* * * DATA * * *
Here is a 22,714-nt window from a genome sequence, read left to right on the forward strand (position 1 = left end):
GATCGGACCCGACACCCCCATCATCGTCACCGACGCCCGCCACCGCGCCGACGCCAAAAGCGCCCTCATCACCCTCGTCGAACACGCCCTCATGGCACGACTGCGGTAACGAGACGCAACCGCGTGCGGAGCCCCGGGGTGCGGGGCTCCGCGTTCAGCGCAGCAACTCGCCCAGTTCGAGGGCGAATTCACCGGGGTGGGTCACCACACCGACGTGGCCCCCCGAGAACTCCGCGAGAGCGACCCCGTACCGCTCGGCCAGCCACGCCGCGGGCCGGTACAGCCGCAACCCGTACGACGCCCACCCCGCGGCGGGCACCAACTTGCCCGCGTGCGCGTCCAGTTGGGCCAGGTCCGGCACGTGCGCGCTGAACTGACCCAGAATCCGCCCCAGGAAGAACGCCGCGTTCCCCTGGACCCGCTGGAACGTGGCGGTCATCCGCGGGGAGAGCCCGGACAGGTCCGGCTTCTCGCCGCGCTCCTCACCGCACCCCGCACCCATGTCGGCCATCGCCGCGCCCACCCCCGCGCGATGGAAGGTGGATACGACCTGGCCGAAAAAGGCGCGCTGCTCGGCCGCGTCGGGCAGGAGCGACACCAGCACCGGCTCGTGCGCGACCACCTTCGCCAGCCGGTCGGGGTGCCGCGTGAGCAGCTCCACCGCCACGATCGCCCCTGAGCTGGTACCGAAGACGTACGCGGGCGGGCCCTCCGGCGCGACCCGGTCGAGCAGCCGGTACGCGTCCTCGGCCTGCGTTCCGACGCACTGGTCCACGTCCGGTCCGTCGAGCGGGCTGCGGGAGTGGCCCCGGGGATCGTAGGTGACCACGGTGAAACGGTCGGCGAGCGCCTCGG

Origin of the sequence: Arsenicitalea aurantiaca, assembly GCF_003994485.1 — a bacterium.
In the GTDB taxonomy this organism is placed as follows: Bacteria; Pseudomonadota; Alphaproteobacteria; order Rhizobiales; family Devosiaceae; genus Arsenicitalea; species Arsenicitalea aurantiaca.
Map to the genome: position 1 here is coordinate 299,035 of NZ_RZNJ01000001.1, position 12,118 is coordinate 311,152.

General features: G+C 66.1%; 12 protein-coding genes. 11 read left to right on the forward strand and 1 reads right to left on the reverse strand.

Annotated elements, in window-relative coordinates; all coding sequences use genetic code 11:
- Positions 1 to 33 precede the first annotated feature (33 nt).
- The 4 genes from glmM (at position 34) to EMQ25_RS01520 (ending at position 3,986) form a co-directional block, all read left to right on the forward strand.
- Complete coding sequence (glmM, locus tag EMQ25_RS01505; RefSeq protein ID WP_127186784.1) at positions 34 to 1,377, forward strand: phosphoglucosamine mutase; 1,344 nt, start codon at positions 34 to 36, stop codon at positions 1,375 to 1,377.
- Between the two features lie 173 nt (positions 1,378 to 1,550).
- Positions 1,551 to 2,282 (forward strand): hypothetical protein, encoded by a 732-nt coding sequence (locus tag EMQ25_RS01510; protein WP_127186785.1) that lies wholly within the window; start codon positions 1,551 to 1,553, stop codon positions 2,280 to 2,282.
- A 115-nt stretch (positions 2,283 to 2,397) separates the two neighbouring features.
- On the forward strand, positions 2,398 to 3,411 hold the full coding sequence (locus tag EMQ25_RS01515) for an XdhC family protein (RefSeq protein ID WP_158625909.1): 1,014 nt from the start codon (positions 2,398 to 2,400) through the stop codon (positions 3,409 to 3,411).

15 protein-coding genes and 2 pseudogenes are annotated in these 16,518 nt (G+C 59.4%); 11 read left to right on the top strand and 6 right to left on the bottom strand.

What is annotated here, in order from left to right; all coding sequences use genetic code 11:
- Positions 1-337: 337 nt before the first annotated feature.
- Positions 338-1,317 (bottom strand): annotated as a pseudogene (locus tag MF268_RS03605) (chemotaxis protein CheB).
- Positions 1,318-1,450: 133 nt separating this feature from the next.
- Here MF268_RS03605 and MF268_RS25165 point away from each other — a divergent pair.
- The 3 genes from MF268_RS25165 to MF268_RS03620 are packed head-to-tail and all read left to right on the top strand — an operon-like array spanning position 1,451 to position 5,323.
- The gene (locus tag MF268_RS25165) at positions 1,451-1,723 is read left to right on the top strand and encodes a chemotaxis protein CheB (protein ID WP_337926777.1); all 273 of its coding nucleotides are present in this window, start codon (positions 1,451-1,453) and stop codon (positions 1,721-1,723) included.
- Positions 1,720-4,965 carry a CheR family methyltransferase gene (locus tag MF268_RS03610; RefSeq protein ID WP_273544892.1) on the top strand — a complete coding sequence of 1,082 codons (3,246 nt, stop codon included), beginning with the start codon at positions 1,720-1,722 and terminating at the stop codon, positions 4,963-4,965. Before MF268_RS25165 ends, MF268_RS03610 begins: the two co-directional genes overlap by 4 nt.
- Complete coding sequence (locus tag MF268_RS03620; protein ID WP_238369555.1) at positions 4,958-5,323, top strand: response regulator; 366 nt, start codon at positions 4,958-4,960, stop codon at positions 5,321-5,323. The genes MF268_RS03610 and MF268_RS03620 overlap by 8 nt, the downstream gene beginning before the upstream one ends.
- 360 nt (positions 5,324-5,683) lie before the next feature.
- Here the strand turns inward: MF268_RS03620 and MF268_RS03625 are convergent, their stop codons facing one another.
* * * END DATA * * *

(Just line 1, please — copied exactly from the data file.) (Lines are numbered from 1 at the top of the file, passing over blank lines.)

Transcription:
Here is a 22,714-nt window from a genome sequence, read left to right on the forward strand (position 1 = left end):